Music Man Amps are back

Posted on Posted in Amps

mm-reissues-brochure-2What a nice surprise on this year’s Frankfurt Music Fair:  Music Man amps are coming back.  DV MARK (dvmark.it) displayed reissues of those  silver-black Music Man amps that were popular in the seventies and eighties.

Clapton played Music Man amps, Albert Lee played them, and of course Mark Knopfler. He used 130 watts combos on the Communiqué and Making Movies tours. The complete Music Man amp line was discontinued in the early eighties.

DV MARK presented reissues of three popular amp models and one speaker cabinet: the HD 130 Reverb top (the model Eric Clapton played) with a 4 x 12″ cabinet, the 112 RD 50 (a very popular small combo with an additional tube for the overdrive), and of course the “Mark Knopfler model” 212 HD 130.

Here are some first impressions on the 212 HD 130 combo: The reissue looks similar but not identical to the original. They all have of course the black tolex cover and the silver front grill, also the familiar Music Man logo on the front. The logo is the inverted “silver on black” version of the late Music Man amps (after 1980) instead of the original “black on silver” logo on Mark’s amps. It is also a bit smaller.

All controls were identical but some of the cosmetics were a bit different, e.g. the shape of the bright switches. Unfortunately the reissue is not the version with the tube driver (all Music Man amps had a solid-state pre amp and a tube power amp section, but the amps before 1978 had a tube in the driver stage that sits between pre and power amp). I am not sure if Mark had the version with the tube or not – the change was in 1978, about the time when Mark got his first Music Man amp so both is possible but generally the ones with the tube are regarded as better sounding.

The reissue of the Music man 212 HD 130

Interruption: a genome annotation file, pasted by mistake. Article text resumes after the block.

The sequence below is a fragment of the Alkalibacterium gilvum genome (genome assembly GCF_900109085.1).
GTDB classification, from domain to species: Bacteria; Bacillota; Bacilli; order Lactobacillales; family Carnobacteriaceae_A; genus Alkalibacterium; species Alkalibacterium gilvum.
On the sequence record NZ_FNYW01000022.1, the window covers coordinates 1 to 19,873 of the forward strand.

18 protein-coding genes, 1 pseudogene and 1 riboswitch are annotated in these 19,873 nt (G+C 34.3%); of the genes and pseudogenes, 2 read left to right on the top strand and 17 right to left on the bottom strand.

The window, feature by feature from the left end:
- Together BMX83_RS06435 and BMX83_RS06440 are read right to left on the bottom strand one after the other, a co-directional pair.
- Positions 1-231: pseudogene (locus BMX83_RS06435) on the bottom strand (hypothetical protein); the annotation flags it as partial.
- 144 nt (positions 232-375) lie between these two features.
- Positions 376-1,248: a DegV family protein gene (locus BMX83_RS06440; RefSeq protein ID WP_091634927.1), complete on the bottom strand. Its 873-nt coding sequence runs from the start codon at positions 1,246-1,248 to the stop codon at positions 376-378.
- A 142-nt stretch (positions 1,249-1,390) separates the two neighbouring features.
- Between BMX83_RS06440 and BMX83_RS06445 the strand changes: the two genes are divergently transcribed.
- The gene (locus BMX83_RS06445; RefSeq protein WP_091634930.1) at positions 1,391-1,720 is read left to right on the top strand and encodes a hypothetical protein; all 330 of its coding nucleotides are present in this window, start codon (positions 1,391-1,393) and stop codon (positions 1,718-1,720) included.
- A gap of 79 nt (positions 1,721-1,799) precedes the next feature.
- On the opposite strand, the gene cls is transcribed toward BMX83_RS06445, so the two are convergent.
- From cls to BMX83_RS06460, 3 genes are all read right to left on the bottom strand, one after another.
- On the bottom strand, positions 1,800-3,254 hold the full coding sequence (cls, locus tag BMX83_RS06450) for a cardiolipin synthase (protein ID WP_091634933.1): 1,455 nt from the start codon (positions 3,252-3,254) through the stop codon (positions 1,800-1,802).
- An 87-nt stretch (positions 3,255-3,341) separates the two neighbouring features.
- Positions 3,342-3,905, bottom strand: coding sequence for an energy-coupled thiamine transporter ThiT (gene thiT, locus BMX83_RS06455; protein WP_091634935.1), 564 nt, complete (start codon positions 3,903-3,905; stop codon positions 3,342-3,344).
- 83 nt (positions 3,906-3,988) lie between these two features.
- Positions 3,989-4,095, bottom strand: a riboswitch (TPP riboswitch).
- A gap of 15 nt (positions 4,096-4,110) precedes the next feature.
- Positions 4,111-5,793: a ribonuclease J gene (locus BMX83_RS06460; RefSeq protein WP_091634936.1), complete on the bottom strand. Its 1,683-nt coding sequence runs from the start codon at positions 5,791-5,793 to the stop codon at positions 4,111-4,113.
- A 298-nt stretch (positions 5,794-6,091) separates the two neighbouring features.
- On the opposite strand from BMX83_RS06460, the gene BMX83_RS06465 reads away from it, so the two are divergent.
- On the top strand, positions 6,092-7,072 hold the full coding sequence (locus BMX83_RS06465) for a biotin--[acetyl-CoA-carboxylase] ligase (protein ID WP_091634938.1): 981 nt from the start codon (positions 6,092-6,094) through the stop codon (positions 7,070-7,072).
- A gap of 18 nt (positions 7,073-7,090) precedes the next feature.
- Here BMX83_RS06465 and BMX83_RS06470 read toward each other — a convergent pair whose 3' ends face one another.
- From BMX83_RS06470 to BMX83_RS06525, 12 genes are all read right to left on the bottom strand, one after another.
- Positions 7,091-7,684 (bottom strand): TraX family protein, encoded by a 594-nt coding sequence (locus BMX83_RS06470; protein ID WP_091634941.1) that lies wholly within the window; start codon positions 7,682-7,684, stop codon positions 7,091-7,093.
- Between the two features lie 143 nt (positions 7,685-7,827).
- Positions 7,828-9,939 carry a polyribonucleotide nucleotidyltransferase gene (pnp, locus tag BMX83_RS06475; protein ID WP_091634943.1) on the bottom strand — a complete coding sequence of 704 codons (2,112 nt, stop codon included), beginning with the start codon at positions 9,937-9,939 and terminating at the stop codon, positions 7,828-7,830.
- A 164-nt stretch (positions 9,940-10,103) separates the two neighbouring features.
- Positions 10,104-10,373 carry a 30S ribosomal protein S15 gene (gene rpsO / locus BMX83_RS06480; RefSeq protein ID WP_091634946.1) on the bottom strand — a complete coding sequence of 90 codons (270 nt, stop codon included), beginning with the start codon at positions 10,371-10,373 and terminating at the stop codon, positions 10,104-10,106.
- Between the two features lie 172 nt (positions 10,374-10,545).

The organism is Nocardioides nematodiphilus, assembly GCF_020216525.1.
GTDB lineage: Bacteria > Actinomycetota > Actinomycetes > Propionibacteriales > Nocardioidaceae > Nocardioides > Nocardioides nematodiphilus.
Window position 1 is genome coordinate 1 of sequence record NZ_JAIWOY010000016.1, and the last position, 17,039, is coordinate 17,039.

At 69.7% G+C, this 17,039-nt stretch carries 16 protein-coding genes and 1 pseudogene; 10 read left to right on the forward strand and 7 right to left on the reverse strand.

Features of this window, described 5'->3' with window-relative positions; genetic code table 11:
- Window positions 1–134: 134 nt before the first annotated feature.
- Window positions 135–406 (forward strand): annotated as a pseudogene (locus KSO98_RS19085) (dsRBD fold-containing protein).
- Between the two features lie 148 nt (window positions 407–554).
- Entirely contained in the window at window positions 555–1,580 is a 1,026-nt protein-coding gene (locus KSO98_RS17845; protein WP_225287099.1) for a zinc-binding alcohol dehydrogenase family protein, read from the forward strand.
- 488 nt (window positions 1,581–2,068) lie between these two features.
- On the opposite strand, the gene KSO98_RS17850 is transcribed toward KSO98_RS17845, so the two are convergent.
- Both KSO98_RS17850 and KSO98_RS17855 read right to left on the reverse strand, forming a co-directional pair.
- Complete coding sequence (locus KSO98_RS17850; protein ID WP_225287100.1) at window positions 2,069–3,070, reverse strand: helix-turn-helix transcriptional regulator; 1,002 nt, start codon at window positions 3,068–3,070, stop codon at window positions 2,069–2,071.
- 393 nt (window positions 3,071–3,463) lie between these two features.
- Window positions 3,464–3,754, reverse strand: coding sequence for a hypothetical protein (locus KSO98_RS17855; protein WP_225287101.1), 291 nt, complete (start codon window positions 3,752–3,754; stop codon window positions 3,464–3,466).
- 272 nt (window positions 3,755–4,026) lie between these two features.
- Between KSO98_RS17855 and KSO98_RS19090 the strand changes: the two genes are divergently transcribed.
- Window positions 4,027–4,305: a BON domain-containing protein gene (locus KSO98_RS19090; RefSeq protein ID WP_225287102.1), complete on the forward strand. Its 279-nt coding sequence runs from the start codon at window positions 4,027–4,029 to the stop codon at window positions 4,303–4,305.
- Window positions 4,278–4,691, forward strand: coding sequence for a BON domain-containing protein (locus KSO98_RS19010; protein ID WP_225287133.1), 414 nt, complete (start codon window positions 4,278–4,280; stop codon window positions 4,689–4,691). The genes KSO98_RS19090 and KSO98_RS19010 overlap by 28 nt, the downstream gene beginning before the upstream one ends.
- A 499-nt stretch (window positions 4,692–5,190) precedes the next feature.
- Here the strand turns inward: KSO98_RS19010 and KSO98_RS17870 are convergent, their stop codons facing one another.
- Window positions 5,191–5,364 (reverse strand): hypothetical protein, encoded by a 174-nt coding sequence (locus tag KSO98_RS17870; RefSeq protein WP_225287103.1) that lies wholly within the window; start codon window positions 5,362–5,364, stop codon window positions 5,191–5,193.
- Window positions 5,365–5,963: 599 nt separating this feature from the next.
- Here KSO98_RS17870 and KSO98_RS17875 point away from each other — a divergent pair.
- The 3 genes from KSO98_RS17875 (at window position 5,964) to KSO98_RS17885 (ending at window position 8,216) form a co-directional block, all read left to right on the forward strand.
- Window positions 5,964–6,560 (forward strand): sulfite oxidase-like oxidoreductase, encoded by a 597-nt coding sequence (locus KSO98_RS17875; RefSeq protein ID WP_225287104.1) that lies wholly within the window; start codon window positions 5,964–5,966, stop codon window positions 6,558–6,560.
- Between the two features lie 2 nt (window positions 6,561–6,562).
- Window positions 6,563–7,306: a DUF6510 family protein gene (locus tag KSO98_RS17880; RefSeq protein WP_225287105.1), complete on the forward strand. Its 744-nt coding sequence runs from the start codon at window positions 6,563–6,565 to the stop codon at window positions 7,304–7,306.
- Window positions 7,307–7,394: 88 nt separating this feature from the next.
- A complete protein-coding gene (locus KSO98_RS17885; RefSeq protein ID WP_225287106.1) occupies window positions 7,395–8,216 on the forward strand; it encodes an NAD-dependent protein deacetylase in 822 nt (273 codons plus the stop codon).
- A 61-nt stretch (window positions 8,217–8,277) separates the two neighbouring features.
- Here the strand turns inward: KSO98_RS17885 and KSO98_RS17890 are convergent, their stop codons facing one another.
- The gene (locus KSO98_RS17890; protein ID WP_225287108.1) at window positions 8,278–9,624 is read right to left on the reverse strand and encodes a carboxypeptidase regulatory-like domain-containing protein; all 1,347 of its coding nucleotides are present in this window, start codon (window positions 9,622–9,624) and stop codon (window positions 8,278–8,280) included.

The amp features two speakers with round ceramic magnets. The original amp line came with square alnico magnets up to 1978, when they first got speakers with square ceramic magnets and about 1980 with round ceramic magnets. I know that Mark had square speakers but not for sure if these were the ceramic or the alnico ones. I personally would have prefered to see the alnico speakers in a reissue.

Another difference became obvious when I wanted to play the amp. Just like the original it has a power switch on the front (with  a high and low swtting for reduced output power), but when I reached for the back of the amp to switch on the standby switch I had to find out that there was no switch. I cannot tell if the amp I played was a prototype with non final specs, at least it had no standby switch at all. Judging on the sound is difficult as a music fair is not the ideal situation to check out an amp with all its tonal capabilities. At least it did not seem to sound completely different.

Not all details – like the look of the bright switches – are correct

I learned that these amps are produced in Italy by DV Mark licenced by Ernie Ball who also still produce the Music Man basses and hold the right for the Music man label. The amps should be available in September 2014, I have no info yet on the price.

From the brochure

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7 thoughts on “Music Man Amps are back

  1. Hi Ingo,
    I am also interested in these amps ’cause I tested one of the original ones and it sounds very good especially the clean channel. Did you test them, at least one of them? If the price is around 700-900 euro could be interesting. One of the cool nnew features is the speaker magnet which should be very light and good sounding as well.
    If the price is higher than 800/900 euro i think that a real fender deluxe reverb or vibrolux is better and you can find them used for the same price..
    Thanks for everything
    Ciao
    Maurizio

  2. This is exciting, assuming the price isn’t absurd. I purchased a used RD 50 3 or 4 years ago. It sounded great, but the clean channel was entirely too loud and didn’t have the adjustable power output later models had. Since it was super heavy and (even at 50 watts) too loud to use, I sold it. If these new models aren’t too expensive, I’d definitely like to pick up one of them. I’d like to see the “Clapton Mod” of an effects looks as well. But, I’m sure they’ll be 100% reissues and won’t have any modern updates. Perhaps a “modern” line would be the next step. I don’t see any reason why the amps have to be purely vintage.